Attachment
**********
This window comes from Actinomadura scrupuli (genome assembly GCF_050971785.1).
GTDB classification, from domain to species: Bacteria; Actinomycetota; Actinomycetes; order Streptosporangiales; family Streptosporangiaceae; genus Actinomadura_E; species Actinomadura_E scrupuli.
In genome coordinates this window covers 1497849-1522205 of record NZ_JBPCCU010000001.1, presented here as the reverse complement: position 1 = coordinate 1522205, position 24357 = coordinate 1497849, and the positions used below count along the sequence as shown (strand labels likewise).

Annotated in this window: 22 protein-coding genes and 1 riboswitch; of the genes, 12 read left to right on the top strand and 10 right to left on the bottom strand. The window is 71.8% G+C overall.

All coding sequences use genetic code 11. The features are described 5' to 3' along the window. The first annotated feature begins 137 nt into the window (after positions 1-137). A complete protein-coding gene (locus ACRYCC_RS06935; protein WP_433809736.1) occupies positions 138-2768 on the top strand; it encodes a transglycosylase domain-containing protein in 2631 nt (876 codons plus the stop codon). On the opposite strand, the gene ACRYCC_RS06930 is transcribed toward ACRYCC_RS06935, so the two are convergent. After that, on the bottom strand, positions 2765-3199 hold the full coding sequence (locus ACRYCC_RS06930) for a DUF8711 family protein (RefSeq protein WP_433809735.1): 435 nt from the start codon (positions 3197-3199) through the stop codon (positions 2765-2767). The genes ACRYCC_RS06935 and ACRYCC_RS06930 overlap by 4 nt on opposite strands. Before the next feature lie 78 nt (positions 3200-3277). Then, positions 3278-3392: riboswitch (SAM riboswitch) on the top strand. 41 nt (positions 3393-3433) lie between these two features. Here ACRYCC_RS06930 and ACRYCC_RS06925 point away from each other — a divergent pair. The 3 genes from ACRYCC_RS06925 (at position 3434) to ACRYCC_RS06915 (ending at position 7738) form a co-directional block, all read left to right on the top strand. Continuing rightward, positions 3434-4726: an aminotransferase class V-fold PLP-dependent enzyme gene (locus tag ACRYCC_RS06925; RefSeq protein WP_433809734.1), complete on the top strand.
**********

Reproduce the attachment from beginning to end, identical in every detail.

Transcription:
This window comes from Actinomadura scrupuli (genome assembly GCF_050971785.1).
GTDB classification, from domain to species: Bacteria; Actinomycetota; Actinomycetes; order Streptosporangiales; family Streptosporangiaceae; genus Actinomadura_E; species Actinomadura_E scrupuli.
In genome coordinates this window covers 1497849-1522205 of record NZ_JBPCCU010000001.1, presented here as the reverse complement: position 1 = coordinate 1522205, position 24357 = coordinate 1497849, and the positions used below count along the sequence as shown (strand labels likewise).

Annotated in this window: 22 protein-coding genes and 1 riboswitch; of the genes, 12 read left to right on the top strand and 10 right to left on the bottom strand. The window is 71.8% G+C overall.

All coding sequences use genetic code 11. The features are described 5' to 3' along the window. The first annotated feature begins 137 nt into the window (after positions 1-137). A complete protein-coding gene (locus ACRYCC_RS06935; protein WP_433809736.1) occupies positions 138-2768 on the top strand; it encodes a transglycosylase domain-containing protein in 2631 nt (876 codons plus the stop codon). On the opposite strand, the gene ACRYCC_RS06930 is transcribed toward ACRYCC_RS06935, so the two are convergent. After that, on the bottom strand, positions 2765-3199 hold the full coding sequence (locus ACRYCC_RS06930) for a DUF8711 family protein (RefSeq protein WP_433809735.1): 435 nt from the start codon (positions 3197-3199) through the stop codon (positions 2765-2767). The genes ACRYCC_RS06935 and ACRYCC_RS06930 overlap by 4 nt on opposite strands. Before the next feature lie 78 nt (positions 3200-3277). Then, positions 3278-3392: riboswitch (SAM riboswitch) on the top strand. 41 nt (positions 3393-3433) lie between these two features. Here ACRYCC_RS06930 and ACRYCC_RS06925 point away from each other — a divergent pair. The 3 genes from ACRYCC_RS06925 (at position 3434) to ACRYCC_RS06915 (ending at position 7738) form a co-directional block, all read left to right on the top strand. Continuing rightward, positions 3434-4726: an aminotransferase class V-fold PLP-dependent enzyme gene (locus tag ACRYCC_RS06925; RefSeq protein WP_433809734.1), complete on the top strand.